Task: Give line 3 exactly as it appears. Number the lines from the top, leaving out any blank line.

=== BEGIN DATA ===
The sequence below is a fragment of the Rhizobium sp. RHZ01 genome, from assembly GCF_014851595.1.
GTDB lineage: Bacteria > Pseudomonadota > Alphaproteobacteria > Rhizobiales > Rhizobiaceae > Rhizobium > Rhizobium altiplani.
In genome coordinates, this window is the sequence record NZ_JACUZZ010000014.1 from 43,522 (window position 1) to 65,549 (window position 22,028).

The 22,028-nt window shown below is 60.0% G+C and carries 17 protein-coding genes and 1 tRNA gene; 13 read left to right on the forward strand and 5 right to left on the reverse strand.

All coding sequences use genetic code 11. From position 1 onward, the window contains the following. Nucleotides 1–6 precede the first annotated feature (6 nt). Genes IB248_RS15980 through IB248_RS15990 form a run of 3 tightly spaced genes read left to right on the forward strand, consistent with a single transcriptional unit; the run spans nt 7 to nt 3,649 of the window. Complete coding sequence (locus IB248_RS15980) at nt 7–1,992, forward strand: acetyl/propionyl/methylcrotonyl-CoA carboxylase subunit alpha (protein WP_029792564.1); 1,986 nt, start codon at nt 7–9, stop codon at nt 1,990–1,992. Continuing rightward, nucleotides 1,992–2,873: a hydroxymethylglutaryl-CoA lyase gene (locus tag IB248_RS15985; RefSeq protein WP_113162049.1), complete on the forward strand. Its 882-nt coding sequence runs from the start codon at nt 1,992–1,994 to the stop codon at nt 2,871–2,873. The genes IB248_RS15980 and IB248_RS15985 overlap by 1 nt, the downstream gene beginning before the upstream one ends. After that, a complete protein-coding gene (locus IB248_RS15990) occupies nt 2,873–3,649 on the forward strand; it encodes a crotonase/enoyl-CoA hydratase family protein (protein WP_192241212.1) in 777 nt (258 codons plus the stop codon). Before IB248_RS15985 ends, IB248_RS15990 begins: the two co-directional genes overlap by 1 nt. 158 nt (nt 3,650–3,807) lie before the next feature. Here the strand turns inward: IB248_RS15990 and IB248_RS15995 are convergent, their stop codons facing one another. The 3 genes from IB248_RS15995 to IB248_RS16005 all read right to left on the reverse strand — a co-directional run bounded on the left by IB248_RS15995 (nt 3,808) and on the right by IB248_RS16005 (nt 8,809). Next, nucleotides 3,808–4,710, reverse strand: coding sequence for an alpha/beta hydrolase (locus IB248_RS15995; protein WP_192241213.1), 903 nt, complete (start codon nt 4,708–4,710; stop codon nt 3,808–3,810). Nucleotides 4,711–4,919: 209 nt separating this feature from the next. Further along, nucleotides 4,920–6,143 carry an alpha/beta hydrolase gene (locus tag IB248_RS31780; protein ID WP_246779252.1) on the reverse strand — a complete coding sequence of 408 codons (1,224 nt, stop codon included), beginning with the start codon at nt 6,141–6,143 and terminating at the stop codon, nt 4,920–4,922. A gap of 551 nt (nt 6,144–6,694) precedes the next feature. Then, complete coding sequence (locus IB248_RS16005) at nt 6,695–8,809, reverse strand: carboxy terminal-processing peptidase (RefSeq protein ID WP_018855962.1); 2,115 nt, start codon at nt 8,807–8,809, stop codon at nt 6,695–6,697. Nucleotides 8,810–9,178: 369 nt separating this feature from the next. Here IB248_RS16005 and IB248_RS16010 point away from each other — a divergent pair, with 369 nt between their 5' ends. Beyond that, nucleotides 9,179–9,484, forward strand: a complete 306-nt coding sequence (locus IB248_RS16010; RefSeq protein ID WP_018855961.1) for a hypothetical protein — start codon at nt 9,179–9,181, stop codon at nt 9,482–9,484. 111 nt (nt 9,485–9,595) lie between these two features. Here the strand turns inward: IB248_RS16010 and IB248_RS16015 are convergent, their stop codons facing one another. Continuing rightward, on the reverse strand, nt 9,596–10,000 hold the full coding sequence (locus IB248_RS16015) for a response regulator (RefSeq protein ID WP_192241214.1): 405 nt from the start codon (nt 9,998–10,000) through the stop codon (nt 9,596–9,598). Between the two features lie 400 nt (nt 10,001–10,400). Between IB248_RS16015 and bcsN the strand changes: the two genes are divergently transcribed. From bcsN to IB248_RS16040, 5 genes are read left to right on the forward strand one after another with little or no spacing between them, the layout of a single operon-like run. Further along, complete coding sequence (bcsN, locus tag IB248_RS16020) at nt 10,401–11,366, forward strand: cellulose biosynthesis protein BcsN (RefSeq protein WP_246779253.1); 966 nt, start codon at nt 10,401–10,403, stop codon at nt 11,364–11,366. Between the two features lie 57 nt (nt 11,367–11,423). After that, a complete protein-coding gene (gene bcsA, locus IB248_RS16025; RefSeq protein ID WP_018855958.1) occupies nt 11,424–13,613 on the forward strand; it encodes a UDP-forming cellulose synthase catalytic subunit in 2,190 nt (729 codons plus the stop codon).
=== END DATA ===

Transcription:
In genome coordinates, this window is the sequence record NZ_JACUZZ010000014.1 from 43,522 (window position 1) to 65,549 (window position 22,028).